Marvel at the architectural blend of Kerala and Dutch styles at Shakthan Thampuran palace in Thrissur. Also known as Vadakkekara palace, it was rebuilt in 1795 by Rama Varma Thampuran. The palace boasts of facets of Dutch architecture like thick walls, broad and high doors and windows, seating on the bottom of the windows, etc. It has a projection in the middle, shaped as a portico which has inspired similar styles in various buildings in Thrissur. The structure combines two styles gracefully; the western half featuring the two-storeyed western style building and the eastern half showing the traditional style of Kerala architecture.
Rectangular columns in the entrance hall line either side and support a high wooden ceiling with heavy rafters and flanks. The eastern half is a nostalgic recall of the glorious architectural past of our land. A rectangular peedam of laterite stone, plastered with lime mortar can be seen in the middle of the nadumuttam, where the idols of Pazhayannoor Bhagavati had been worshipped. Walk further along to see open halls with low roofs, kitchens, rooms without windows and single-storeyed constructions which had once been work areas and dining halls. The palace also houses articles of great historical significance. There is a modern building in the eastern end of the palace compound built in 1980. It has now been converted into a gallery of the Archaeological Museum.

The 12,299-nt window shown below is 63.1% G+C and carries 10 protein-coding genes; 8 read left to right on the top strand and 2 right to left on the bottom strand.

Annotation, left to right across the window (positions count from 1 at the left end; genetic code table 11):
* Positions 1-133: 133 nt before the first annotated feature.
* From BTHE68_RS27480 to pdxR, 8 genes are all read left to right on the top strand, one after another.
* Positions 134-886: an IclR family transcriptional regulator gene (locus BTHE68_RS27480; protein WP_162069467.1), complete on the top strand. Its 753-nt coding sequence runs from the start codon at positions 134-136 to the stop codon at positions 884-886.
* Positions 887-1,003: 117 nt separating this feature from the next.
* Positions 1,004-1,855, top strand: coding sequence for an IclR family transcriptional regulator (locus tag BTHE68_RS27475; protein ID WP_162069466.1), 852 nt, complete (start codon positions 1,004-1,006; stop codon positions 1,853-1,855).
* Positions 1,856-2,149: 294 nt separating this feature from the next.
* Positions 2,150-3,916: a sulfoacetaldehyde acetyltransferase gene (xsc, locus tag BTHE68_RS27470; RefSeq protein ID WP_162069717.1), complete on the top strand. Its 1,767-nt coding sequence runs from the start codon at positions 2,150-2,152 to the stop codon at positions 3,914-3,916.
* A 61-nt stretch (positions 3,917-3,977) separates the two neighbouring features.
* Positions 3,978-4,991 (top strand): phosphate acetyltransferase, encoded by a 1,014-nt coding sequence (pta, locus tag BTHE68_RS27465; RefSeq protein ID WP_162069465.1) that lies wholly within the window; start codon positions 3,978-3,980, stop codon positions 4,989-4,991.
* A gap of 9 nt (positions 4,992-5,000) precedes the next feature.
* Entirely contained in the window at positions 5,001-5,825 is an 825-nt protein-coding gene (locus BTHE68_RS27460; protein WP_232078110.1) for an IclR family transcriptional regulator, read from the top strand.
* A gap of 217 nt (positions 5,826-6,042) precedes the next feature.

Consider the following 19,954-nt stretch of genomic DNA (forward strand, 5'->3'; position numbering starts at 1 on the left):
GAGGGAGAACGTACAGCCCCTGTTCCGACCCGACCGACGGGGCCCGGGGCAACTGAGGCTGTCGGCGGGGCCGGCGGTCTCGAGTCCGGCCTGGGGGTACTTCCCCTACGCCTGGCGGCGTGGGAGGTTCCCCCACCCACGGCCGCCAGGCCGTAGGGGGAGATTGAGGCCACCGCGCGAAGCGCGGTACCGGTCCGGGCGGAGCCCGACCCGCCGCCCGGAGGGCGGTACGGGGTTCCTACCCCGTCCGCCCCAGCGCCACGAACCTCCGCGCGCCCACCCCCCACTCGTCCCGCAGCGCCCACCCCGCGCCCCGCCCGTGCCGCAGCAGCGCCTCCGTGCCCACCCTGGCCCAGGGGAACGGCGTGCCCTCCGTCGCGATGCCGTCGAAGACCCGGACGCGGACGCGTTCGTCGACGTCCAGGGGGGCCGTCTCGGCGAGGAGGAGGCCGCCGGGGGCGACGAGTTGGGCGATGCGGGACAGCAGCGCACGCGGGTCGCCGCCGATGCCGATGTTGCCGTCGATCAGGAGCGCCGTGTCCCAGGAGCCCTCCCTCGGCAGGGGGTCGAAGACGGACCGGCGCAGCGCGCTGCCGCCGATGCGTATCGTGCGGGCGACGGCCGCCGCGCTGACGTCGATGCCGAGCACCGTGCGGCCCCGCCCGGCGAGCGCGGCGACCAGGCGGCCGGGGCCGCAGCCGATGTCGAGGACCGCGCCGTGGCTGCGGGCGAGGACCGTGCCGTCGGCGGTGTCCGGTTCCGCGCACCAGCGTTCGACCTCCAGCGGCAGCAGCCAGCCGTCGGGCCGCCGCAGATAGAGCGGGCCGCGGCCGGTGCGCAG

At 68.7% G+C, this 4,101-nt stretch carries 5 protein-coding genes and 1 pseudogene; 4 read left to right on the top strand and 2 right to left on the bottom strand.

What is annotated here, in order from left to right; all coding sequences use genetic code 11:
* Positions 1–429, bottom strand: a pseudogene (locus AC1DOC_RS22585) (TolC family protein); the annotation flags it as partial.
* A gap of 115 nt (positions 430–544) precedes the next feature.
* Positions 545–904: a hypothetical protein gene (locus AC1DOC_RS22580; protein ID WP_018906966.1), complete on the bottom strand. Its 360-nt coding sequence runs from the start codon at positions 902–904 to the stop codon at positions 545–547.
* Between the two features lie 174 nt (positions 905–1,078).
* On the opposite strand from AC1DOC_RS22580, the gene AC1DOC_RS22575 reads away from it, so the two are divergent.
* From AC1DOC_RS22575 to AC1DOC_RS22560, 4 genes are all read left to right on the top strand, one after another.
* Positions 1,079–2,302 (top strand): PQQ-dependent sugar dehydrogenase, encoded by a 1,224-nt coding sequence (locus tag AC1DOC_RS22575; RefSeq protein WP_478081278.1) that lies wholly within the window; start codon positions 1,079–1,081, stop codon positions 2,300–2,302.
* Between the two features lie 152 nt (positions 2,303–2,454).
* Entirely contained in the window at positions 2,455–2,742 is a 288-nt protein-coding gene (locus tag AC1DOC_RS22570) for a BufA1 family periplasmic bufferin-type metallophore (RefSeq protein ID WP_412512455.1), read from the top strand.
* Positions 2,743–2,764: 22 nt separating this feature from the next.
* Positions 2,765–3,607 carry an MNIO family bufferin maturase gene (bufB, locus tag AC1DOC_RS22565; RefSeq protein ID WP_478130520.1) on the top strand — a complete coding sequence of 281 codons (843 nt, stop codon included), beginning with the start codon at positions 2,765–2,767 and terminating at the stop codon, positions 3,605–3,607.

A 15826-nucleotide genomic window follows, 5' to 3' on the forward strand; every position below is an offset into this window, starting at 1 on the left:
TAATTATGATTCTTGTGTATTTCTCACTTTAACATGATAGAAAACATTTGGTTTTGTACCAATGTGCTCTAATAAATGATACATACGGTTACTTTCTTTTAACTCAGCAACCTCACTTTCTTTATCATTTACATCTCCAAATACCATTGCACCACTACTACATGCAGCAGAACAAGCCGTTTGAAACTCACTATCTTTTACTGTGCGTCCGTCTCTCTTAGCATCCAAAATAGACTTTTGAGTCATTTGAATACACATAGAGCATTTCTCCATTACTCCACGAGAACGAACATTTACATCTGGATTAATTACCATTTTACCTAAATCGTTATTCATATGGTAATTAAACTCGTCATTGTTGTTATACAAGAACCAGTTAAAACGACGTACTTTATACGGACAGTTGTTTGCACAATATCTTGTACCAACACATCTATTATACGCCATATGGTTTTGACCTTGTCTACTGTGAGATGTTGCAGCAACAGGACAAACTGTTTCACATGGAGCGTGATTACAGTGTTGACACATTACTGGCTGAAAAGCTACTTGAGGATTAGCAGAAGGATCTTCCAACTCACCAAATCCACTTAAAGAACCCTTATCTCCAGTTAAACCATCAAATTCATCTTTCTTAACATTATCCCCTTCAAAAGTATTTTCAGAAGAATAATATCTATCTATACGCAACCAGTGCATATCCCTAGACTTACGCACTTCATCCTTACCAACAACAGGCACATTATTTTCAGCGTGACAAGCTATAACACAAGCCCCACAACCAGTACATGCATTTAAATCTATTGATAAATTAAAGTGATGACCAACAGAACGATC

The flagstaff installed by Tipu Sultan in the middle of the fortification is kept near the western gateway. The tomb of the Zamorin is preserved in the Thoppu of the Palace. The palace premises have been converted into a heritage garden, and an archaeological museum has been set up in the palace. The Shakthan Thampuran Palace along with its 6 acres of land was declared as protected monument in 1987.
Nearest railway station: Thrissur, about 2 km
Nearest airport: Cochin International Airport, about 58 km
Phone: + 91 487 2320800